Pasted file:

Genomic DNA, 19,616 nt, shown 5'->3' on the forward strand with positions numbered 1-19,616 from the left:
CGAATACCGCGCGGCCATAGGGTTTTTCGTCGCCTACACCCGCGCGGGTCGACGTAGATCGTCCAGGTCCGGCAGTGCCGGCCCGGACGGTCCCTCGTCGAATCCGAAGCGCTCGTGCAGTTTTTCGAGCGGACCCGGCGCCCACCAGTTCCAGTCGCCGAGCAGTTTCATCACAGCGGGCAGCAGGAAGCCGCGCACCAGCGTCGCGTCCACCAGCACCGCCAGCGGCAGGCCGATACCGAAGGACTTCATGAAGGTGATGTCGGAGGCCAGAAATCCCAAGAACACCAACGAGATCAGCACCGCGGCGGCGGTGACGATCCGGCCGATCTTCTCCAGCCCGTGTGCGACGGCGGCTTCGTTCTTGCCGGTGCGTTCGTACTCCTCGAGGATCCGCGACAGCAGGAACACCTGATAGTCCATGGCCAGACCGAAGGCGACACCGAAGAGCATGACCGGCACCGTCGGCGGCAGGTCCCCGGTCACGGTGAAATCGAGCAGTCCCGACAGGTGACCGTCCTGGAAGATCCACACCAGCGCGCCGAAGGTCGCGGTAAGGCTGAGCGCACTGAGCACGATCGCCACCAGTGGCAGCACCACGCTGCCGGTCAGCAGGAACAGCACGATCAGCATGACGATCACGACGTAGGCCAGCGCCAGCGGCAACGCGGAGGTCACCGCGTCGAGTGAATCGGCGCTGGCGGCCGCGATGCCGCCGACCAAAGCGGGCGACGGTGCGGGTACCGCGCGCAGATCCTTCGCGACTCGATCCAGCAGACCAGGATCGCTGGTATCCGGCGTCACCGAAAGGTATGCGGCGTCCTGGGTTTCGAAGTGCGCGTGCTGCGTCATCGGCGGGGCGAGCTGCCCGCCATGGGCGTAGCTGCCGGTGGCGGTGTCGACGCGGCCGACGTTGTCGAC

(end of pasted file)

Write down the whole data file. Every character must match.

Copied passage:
Genomic DNA, 19,616 nt, shown 5'->3' on the forward strand with positions numbered 1-19,616 from the left:
CGAATACCGCGCGGCCATAGGGTTTTTCGTCGCCTACACCCGCGCGGGTCGACGTAGATCGTCCAGGTCCGGCAGTGCCGGCCCGGACGGTCCCTCGTCGAATCCGAAGCGCTCGTGCAGTTTTTCGAGCGGACCCGGCGCCCACCAGTTCCAGTCGCCGAGCAGTTTCATCACAGCGGGCAGCAGGAAGCCGCGCACCAGCGTCGCGTCCACCAGCACCGCCAGCGGCAGGCCGATACCGAAGGACTTCATGAAGGTGATGTCGGAGGCCAGAAATCCCAAGAACACCAACGAGATCAGCACCGCGGCGGCGGTGACGATCCGGCCGATCTTCTCCAGCCCGTGTGCGACGGCGGCTTCGTTCTTGCCGGTGCGTTCGTACTCCTCGAGGATCCGCGACAGCAGGAACACCTGATAGTCCATGGCCAGACCGAAGGCGACACCGAAGAGCATGACCGGCACCGTCGGCGGCAGGTCCCCGGTCACGGTGAAATCGAGCAGTCCCGACAGGTGACCGTCCTGGAAGATCCACACCAGCGCGCCGAAGGTCGCGGTAAGGCTGAGCGCACTGAGCACGATCGCCACCAGTGGCAGCACCACGCTGCCGGTCAGCAGGAACAGCACGATCAGCATGACGATCACGACGTAGGCCAGCGCCAGCGGCAACGCGGAGGTCACCGCGTCGAGTGAATCGGCGCTGGCGGCCGCGATGCCGCCGACCAAAGCGGGCGACGGTGCGGGTACCGCGCGCAGATCCTTCGCGACTCGATCCAGCAGACCAGGATCGCTGGTATCCGGCGTCACCGAAAGGTATGCGGCGTCCTGGGTTTCGAAGTGCGCGTGCTGCGTCATCGGCGGGGCGAGCTGCCCGCCATGGGCGTAGCTGCCGGTGGCGGTGTCGACGCGGCCGACGTTGTCGAC